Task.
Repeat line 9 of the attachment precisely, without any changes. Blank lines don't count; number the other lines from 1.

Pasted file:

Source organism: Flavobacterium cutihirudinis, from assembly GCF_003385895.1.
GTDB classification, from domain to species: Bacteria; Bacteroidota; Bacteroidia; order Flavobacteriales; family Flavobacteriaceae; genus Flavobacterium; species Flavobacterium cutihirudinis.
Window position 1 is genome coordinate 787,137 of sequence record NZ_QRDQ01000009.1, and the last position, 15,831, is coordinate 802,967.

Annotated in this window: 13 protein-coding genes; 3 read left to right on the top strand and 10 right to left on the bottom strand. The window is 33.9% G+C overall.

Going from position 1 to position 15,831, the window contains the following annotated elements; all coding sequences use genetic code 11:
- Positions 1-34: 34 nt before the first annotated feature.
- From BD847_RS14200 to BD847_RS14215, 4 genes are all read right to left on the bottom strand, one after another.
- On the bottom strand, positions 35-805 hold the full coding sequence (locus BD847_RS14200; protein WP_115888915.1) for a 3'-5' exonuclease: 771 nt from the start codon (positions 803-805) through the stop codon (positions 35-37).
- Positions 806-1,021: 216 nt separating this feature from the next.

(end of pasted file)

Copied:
- Positions 806-1,021: 216 nt separating this feature from the next.